There's a shelf I had the carboy on before that I had to move to make space for the keezer - the carboy has been repositioned. I just don't feel like bending down to the ground to pick them up - they're heavy!
 

DeadYetiBrew

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yea I read about doing it with rags but then last minute at home depot bought the foam brushes. Good to know for next time - I'd like to start building a bunch of other things for the house so I'll give the rags an attempt this coming spring!
There's a shelf I had the carboy on before that I had to move to make space for the keezer - the carboy has been repositioned. I just don't feel like bending down to the ground to pick them up - they're heavy!
I find the foam brushes work just fine, always go with the grain... I leave them for a couple minutes and then wipe the excess with a rag, sand with 220, restain, wipe... let cure over night then whatever sealant. Looks like an awesome kegerator... I think i'd definitely copy a build like this.
 

Konadog

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Funny, when I first saw the pictures of were you drilled your tap holes, I thought to myself "that's going to be tough to load and unload" and the first post after said what I thought. In the future, remove your tap handles before you load or unload a keg, you'll decrease your chance of loosing beer.
 

hammy1983

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yea I read about doing it with rags but then last minute at home depot bought the foam brushes. Good to know for next time - I'd like to start building a bunch of other things for the house so I'll give the rags an attempt this coming spring!
There's a shelf I had the carboy on before that I had to move to make space for the keezer - the carboy has been repositioned. I just don't feel like bending down to the ground to pick them up - they're heavy!
I did my oak staircase and everyone says it looks very good. The best part about rags is no sanding required after. I bought commercial stain to match https://www.homedepot.ca/en/home/p....ood-flooring-1296-sq-ft--case.1000744756.html and it only required 1 wipe. No reapplication needed. I was very careful not to over apply and apply evenly. I had to basically plan my route. 2 coats of polyurethane (sanding between those) and its showing no signs of wear 5 years later.
The poly is overkill for a keezer but it might help with the common moisture issue. I've seen door seals on keezer that have good success against moisture.
 

dawn_kiebawls

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Where did you get your pine from that the sides had wobbles? I didn't need to plane out mine they were good to go.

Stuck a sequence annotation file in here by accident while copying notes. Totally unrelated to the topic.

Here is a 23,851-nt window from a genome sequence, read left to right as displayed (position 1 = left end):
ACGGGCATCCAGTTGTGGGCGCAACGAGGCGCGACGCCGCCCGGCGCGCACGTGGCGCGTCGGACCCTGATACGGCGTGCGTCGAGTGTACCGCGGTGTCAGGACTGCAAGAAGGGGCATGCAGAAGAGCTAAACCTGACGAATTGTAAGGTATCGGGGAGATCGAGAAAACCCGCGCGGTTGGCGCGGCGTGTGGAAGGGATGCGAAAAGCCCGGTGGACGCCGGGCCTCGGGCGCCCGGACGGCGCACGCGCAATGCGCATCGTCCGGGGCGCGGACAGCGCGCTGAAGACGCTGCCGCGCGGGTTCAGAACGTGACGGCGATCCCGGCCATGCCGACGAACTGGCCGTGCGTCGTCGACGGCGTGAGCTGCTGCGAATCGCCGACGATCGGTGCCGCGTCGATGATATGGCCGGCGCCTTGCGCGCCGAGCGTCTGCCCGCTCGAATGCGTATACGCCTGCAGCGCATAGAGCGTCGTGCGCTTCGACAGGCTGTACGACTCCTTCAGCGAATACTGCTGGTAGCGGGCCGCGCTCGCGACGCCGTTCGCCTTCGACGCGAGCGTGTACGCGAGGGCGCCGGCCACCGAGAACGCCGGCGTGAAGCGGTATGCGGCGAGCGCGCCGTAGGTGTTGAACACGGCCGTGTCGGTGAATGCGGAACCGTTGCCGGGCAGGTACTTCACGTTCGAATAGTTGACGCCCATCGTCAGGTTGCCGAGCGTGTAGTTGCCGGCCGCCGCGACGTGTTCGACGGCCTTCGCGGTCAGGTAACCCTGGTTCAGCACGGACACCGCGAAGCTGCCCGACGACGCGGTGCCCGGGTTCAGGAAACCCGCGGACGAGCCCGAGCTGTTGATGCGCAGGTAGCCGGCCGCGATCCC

I just picked up some 2x8 pieces from the culled lumber section at Menards figuring a planer would take take of it. I also started drinking a bit before construction so theres a chance my cuts weren't as clean as they should have been. So, long story short, between the 'scrap' wood used and being a few beers deep I 100% blame the wood and am in no way responsible for the wobble lol.
 
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kgirthofer

kgirthofer

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Funny, when I first saw the pictures of were you drilled your tap holes, I thought to myself "that's going to be tough to load and unload" and the first post after said what I thought. In the future, remove your tap handles before you load or unload a keg, you'll decrease your chance of loosing beer.
yea that would be helpful too - I have the perlick 650ss's so I have just been shutting the flow off before that way if I hit the handle it's no big deal.
 

hyperwall

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Collar looks great. How's this setup working out for you OP?

I picked up the same freezer in the 10.2 cu. ft. size and I'm preparing to build a collar. After seeing your build, I think it's pretty much the way to go.

Did your 1"x1" backboard go well for getting more room for the lid seal? Did you put anything down to help the seal, like a plastic strip of some sort?
 
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kgirthofer

kgirthofer

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Collar looks great. How's this setup working out for you OP?

I picked up the same freezer in the 10.2 cu. ft. size and I'm preparing to build a collar. After seeing your build, I think it's pretty much the way to go.

Did your 1"x1" backboard go well for getting more room for the lid seal? Did you put anything down to help the seal, like a plastic strip of some sort?
thanks! Yea it's working really well - minimal temp losses, keeps the beer extra cold. There is a strong temp variation between the bottom of the freezer and the top but I think that's just how it works.

I did insulate the wood around all 4 sides, but I have no issues with sealing. Using a thicker board would be good - but isn't needed. a 2" board would be almost perfect IMO - but then insulation would stick out.